What’s Included in a Typical Insurance Cluster Agreement?

August 17, 2016
By: Voldico

Every cluster agreement is unique. But there are common threads that run through most.

In the insurance industry, agency network groups (also known as clusters, alliances, and aggregators) are formal associations of insurance agencies established to provide members with mutual support and group benefits. 

A cluster or network is essentially a master agency, with a group of retail agents beneath it, under one master code. 

Each cluster or network has a defined agreement or contract, which outlines the benefits and requirements of membership. 

No two cluster agreements are exactly the same, so be sure to read the fine print in the contract and then ask questions about the practices of the cluster that go beyond the agreement.

Common Provisions that Exist in Most Insurance Cluster or Aggregator Agreements

Most of these benefits and rules are included in an average membership agreement:

  • Access to Desirable Carriers—As a member, you will likely gain access to many desirable carriers the cluster has developed relationships with through collective bargaining. Look for a list of appointed carriers on the cluster website or ask (if it is not included in the agreement). 
  • Profit Sharing—Many agreements suggest the potential of increasing your revenue from participating carriers by 20 to 40%. Things to look for: How profit sharing is apportioned among members; if there are criteria that preclude your participation; what do the loss ratios and premium volumes look like over the last few years; and, how does the cluster protect your profit sharing against poorly performing members.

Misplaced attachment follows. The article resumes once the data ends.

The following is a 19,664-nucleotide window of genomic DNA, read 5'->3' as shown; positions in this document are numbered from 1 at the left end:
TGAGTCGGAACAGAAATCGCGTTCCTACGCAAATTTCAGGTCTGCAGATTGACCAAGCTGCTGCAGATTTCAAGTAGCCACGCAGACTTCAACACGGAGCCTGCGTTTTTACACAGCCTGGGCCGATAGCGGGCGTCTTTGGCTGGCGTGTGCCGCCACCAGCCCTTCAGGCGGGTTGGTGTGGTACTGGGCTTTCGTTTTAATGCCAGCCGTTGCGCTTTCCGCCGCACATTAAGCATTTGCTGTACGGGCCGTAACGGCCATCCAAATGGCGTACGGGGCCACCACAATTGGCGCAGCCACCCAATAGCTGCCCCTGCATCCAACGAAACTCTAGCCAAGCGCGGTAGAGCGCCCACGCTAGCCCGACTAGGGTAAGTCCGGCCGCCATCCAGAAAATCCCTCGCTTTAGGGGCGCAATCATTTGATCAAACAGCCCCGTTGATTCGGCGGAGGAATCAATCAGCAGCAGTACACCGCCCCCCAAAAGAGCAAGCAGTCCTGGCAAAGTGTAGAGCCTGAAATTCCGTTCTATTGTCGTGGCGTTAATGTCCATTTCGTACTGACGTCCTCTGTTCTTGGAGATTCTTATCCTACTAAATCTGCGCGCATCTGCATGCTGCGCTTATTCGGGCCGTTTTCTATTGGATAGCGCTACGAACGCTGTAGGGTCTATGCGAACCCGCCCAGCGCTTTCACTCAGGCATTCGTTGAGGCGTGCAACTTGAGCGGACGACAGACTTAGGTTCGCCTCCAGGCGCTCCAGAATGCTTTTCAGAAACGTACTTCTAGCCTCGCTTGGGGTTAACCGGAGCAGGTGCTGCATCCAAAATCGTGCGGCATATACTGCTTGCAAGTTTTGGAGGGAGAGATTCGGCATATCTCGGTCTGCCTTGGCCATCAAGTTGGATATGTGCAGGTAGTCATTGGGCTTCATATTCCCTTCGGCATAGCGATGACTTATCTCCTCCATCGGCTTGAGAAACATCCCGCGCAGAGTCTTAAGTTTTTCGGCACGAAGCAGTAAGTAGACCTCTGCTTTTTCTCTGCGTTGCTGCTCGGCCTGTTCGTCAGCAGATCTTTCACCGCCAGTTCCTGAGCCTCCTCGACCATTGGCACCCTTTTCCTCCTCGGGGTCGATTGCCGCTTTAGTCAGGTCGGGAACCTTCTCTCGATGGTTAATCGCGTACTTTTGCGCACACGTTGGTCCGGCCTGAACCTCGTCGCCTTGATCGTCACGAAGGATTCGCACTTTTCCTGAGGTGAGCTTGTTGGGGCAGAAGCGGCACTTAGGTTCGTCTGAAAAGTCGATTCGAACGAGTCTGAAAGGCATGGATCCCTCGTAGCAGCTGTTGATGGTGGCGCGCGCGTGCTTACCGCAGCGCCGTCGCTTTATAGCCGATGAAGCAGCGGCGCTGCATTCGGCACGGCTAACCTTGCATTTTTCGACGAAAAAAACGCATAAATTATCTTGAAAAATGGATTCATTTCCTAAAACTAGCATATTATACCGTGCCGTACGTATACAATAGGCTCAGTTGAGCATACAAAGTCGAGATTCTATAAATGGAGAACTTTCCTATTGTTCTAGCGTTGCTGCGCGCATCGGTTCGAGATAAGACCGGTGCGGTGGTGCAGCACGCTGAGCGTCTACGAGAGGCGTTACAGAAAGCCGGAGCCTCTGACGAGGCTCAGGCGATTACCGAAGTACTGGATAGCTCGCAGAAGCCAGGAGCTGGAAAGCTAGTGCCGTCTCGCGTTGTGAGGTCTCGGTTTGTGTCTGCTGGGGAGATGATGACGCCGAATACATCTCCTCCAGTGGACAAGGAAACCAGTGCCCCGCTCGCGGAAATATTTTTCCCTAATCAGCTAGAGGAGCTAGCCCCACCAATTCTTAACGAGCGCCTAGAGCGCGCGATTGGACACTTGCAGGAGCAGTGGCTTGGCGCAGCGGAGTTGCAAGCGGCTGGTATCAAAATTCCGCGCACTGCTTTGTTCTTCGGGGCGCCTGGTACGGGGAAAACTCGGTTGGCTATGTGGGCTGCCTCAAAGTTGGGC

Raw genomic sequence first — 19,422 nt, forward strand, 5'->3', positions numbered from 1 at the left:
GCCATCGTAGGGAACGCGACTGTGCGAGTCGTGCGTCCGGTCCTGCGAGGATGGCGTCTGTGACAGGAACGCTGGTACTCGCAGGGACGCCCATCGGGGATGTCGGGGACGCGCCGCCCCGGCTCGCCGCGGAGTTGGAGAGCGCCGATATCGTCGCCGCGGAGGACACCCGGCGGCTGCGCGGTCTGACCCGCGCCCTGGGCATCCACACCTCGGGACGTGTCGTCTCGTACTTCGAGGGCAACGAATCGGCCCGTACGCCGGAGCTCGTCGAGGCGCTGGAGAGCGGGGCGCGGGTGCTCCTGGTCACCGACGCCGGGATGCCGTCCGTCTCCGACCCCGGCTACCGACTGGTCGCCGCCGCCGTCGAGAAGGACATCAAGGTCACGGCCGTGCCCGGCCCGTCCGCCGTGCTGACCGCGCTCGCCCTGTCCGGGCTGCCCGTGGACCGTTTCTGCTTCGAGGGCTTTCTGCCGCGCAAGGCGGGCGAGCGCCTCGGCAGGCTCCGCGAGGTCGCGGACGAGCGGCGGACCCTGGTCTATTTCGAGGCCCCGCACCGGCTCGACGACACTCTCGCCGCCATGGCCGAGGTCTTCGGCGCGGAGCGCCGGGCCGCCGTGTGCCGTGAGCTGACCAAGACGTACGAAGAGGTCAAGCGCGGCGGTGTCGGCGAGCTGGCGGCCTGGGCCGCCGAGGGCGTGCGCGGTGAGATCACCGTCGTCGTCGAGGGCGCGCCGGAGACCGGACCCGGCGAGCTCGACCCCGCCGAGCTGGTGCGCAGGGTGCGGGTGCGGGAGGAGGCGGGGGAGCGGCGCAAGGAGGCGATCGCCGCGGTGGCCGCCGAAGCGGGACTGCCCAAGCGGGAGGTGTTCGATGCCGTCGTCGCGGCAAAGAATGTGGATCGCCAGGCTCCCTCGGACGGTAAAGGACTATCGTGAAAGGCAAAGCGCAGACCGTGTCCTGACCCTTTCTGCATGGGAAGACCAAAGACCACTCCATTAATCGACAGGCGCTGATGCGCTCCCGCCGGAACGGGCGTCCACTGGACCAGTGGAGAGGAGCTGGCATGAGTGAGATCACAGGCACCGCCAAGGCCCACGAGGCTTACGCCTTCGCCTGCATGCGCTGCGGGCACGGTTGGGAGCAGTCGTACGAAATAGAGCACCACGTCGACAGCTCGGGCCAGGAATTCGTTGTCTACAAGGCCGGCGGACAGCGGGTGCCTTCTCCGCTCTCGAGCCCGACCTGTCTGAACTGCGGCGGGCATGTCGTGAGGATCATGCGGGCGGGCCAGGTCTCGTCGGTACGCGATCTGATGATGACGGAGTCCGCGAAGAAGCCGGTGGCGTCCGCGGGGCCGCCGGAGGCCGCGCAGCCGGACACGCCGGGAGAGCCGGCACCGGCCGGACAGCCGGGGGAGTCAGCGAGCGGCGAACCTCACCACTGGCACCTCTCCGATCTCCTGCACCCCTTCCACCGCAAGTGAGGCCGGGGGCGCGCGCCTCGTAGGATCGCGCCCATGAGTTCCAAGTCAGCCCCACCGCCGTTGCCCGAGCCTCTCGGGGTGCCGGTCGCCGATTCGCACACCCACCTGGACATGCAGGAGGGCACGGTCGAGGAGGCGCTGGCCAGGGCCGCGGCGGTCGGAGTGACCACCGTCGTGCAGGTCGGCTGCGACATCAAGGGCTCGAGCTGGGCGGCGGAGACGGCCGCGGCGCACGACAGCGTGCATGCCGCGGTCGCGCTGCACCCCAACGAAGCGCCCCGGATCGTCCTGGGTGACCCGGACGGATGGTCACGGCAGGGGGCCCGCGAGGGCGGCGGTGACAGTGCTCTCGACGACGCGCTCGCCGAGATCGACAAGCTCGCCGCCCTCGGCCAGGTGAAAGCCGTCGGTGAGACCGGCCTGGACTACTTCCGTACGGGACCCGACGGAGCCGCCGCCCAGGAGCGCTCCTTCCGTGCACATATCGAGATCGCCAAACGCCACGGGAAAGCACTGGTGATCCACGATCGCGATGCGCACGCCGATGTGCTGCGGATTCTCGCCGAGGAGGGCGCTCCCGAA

• Account Ownership—When you join a cluster, you remain an independent agent; however, you bring your book of business into the cluster or network with you. Make sure the agreement defines what happens to your book if you decide to leave the cluster. Many agreements state that you are the sole owner of your book, but some do not—you may be required to “buy back” your book of business. Read the fine print!
  • Exit Penalties—Some organizations charge a fee to leave the cluster. This may not be highlighted in the agreement, so be sure to establish the rules around departure. Voldico, for example, does not charge an exit fee.
  • Other Fees—Some agreements have initiation fees, monthly fees, and maintenance fees. Make sure you understand the fee structure before signing any agreement.  

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